Posted on 4/29/2015

The time to diversify is now

The Great Recession of 2008-2009 was a major wakeup call for the business world, especially for us here in Michigan, where we saw the bankruptcy filings of auto giants General Motors and Chrysler. If we learned anything from that financial crisis it was the importance of business diversification. 

Our state has made significant strides toward recovery and businesses in this region are once again thriving. Our unemployment rate is finally back to the national average, albeit at a lower total employment. That means now is the time to diversify. Business diversification is best attempted when you’re doing well. You can afford the time and money now to look beyond current customers and industry sectors.

This is at the core of what I do at Automation Alley. Our defense and manufacturing team located in Sterling Heights offers assistance to local companies looking to diversify into the defense industry. Our relationships with defense industry leaders provide multiple access points for companies to approach the industry spanning new technologies to spare parts. We can help you determine where to focus your efforts to get results, whether that is with the Department of Defense, defense-sector OEMs or elsewhere. And we’re always providing opportunities for key players in the manufacturing industry to network and discuss best practices through the Automation Alley Manufacturing Committee and regional networking events.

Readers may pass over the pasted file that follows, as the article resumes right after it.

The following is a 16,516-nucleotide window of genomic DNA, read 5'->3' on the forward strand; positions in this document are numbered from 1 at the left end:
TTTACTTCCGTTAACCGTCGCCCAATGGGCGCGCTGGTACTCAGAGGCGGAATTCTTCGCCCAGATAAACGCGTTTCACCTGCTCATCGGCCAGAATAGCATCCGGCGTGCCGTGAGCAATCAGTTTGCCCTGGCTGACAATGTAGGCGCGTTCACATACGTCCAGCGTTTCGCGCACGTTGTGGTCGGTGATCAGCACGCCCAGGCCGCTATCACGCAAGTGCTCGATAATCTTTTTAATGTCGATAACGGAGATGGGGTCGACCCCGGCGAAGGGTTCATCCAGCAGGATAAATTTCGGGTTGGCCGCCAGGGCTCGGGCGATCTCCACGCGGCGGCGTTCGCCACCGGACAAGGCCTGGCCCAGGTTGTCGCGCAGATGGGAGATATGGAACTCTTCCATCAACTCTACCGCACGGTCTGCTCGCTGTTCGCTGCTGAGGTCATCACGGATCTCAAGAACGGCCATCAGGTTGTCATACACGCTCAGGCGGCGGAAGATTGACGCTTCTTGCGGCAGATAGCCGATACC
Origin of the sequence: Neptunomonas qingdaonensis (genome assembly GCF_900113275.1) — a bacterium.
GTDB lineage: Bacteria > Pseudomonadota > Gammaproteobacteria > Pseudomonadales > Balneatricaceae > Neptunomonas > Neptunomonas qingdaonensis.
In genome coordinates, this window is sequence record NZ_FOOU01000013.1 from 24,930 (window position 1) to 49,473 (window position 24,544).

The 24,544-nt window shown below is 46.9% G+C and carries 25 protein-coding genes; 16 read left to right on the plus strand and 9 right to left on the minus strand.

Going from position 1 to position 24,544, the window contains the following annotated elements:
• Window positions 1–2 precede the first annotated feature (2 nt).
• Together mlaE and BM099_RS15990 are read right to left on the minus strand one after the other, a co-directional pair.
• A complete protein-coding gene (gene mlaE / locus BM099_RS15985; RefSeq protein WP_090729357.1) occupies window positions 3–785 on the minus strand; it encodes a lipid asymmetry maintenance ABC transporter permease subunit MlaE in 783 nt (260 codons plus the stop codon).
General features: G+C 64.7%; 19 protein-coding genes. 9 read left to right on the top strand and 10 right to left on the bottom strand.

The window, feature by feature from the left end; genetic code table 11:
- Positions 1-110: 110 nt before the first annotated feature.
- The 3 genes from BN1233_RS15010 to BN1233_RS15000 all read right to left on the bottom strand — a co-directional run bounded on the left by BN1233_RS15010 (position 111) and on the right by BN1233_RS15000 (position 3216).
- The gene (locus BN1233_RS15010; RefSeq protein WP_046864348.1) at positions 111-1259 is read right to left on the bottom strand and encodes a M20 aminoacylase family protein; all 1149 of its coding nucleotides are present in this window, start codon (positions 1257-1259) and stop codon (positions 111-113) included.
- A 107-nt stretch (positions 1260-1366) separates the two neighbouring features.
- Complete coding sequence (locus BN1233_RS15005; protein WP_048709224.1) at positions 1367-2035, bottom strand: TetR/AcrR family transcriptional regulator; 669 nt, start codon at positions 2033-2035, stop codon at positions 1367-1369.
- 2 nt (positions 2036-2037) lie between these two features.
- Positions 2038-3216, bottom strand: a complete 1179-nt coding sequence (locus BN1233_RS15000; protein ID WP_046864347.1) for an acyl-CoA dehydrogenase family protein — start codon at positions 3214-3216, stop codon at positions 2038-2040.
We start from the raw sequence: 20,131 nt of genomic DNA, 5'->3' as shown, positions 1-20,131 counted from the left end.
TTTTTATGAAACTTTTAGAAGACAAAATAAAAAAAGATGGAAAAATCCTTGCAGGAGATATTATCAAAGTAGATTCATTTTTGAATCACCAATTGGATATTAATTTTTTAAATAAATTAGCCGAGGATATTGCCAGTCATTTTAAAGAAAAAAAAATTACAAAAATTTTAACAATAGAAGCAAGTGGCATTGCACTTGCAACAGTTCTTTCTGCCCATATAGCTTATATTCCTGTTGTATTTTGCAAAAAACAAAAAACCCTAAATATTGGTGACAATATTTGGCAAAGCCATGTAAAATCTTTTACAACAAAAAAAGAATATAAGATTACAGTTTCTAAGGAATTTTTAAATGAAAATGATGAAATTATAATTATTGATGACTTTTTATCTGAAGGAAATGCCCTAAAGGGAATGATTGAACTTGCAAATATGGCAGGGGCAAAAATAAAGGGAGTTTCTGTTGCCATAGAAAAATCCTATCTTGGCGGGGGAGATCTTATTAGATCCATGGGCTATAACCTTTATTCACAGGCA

One shining example of a local company that diversified its business model is Pratt & Miller Engineering & Fabrication in New Hudson, Mich. We first met the management team at Pratt & Miller about seven years ago. Already a strong engineering force in automotive racing at the time, with our guidance and their strong leadership, they were able to make defense engineering and prototyping services a significant portion of their business.

How can your company have similar success? First, have a realistic timeline expectation for getting new government business – two or three years is not uncommon. But the time and effort will pay off in the long run for your business. Next, if you haven’t done business with any branch of the government, you need to contact your local Procurement Technical Assistance Center (PTAC) representative and take an introductory course. And, depending on your specific location and company profile, we can recommend participation in various Automation Alley committees and other community organizations. 

To request a meeting to discuss your next steps in the defense industry, including presenting your ground vehicle technology to TARDEC, contact us today.

About the Author

Dan Raubinger | Automation Alley


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